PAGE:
June 9, 2014

Nettle, mint & paneer

June 9, 2014
I will keep it short today because it isn’t wise to write a food post on Nirjala Ekadasi, during which we fast, ideally, even from water. Unfortunately, I broke my vow already in the morning because I couldn’t move due to a lower back pain. It’s an ailment that has bothered me for some time, but which I've kept at bay by drinking two cups of warm water upon waking up. I suspect kidney stones but will hear a professional opinion later this week. Despite the drawback, I’m still determined to refrain from food until tomorrow and use the opportunity for increased yoga practice. In the afternoon I will be fortunate to hear sadhu or a saintly person speak on devotional identity, field, purpose and activity.

This nettle, mint and cheese recipe is a version of classic palak paneer. I’ve prepared it once a week since the first wild herbs appeared this spring. It turns out differently each time according to the cooking method and ingredients. Although I wasn’t hundred per cent satisfied with the result, I haven’t had time to redo this particular combination of strong mint and sweet nettle in order to test and improve the recipe. Therefore, please don’t take it literarily but as an inspiration for your own adaptation. Remember, freshly harvested mint is such a dominating flavoring agent that if you omit it, you will have to adjust the spices accordingly. Instead of nettle, you may use any other wild vegetable. For a richer dish, fry paneer.

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Nettles sting: use gloves when picking and handling them! They are best eaten before they blossom; after that they tend to become bitter. You can cut the plant several times and it will grow back again. When young, the stems are tender and usable in the kitchen, too.

If you substitute spinach with nettles, take into consideration that they don’t release as much water as spinach leaves.

Nettles are one of the nature’s most valuable sources of iron. They also contain calcium, folic acid, potassium, manganese, carotenoids and vitamin C. Because of concentrated amounts of nitrates, they should be shortly blanched. Use the water in which you boil the nettles to fertilize your houseplants or garden. Fermented nettle-water increases the pH-value of the soil and, thus, improves the health of plants. To make a fertilizer, fill a bucket with nettles and add enough water to cover them; then, let the mixture stand for two weeks, sieve out the water and compost the plants. The dilution ratio of the fertilizer is 1:10.




14 comments :

  1. Lighting in your photography is outstanding! Love the combination of earthy nettle and creamy paneer - brilliant! Nettle is my new found love this season - I cooked Nettle so many different ways and it always surprise me with rich earthy taste! Hope back pains get better soon!

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    1. I'm like you, Medha; love nettle and add it on everything: dal, kitchuri, paratha, vegetable dishes...I even water our Tulasi with nettle-tea. It's a good alternative to spinach.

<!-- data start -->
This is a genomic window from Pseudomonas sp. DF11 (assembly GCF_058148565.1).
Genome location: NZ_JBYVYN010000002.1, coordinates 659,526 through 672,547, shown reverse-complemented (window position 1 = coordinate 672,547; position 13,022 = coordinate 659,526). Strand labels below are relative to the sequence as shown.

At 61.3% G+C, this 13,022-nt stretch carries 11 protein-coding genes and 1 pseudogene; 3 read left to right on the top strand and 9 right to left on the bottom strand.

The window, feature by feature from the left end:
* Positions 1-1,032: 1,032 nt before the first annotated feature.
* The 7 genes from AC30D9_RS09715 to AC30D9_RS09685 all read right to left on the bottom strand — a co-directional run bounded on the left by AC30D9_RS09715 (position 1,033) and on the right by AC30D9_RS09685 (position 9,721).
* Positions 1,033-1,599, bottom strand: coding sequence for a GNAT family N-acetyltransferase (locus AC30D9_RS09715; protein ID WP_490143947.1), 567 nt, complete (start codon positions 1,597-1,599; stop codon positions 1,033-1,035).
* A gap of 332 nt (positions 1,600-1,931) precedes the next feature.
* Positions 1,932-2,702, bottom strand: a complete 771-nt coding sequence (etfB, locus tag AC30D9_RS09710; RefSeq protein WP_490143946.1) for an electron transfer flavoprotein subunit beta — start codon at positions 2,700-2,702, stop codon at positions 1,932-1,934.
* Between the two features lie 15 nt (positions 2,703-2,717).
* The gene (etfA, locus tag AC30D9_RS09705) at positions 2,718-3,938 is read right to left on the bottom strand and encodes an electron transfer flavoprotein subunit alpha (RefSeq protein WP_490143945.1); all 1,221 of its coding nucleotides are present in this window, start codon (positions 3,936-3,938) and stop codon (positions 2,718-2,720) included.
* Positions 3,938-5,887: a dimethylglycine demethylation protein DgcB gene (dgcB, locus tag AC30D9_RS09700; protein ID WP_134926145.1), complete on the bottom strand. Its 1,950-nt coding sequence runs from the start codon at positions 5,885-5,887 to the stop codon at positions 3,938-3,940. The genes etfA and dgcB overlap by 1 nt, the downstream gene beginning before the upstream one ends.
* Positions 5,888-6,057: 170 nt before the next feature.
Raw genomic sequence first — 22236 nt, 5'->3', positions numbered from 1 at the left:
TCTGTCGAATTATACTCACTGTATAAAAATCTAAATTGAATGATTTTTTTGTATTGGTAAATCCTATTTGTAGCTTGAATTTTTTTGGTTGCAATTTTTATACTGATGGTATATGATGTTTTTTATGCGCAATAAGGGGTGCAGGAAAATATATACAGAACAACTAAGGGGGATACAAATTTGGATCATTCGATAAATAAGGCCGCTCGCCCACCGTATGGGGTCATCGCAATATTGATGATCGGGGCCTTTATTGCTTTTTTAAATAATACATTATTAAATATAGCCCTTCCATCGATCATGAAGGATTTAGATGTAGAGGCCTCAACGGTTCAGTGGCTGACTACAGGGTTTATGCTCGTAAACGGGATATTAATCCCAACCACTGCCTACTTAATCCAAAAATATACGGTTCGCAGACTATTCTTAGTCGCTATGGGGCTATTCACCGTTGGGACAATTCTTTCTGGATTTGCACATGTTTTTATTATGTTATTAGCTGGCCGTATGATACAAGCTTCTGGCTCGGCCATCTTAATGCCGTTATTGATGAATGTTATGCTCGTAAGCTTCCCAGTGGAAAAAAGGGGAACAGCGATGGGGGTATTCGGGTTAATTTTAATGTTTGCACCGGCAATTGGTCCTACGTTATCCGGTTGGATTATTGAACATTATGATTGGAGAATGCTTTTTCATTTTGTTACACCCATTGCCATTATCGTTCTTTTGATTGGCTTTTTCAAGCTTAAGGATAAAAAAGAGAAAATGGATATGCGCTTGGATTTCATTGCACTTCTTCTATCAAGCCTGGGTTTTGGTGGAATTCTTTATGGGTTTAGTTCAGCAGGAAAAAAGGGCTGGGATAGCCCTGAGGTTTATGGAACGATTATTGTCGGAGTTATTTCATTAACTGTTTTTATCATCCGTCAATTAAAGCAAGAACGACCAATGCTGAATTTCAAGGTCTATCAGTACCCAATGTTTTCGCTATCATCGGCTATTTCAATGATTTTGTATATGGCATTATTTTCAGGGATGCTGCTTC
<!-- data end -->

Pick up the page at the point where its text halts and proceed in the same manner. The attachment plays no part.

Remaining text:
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  2. Thank you Laxmi for the inspiration.There is also some varieties like sour creme or white cheese/from Bulgaria/., but with paneer is the best,I pray you get rid from the kidney stones.

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  3. I hope you feel better soon Lakshmi!

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  4. Thanks, Ratna. The back problem comes only in the morning and goes away by drinking warm water. It is toxic related and probably goes away by some dietary adjustment.

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  5. I sincerely hope your pain goes away and you feel better soon Lakshmi. I know how back problems can be painstaking. Outstanding combination. Love the addition of mint here.

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  6. Thank you for this beautiful recipe! I love making paneer (here, I can buy the milk directly from the farmer - oh so lucky!). Nettles are one of my favorites too, but they are now in bloom.
    For your back pain, please consider taking some lemon juice in your water in the morning. It is detoxifying.

    Love and light,
    Nina Surya

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    1. Thanks, Nina. I was taking lemon juice before but, at one point, found simple warm water working better for me.

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  7. I don’t think I’ve seen such a perfect marriage between ethereal and earthiness as I have found on your blog Lakshmi! I beautiful discovery. I’ve pop this recipe inspiration aside for when spring brings hers wild greens down here in Australia. Lovely to meet you! Clara

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  8. I love the addition of mint here, Lakshmi. Though nettles are almost difficult to find in my neck of wood. Hopefully you've gotten some relief from your back pain.

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  9. I love your beautiful photographs and the stories. Not to mention the simplicity of the recipes. Thank you for such inspirational blogging. Hope you feel better soon.

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  10. There is so much beauty in simplicity of your blog. Thanks for such beautiful pics and simple recipes. We make palak panner (spinach panner) a lot, this is refreshing twist

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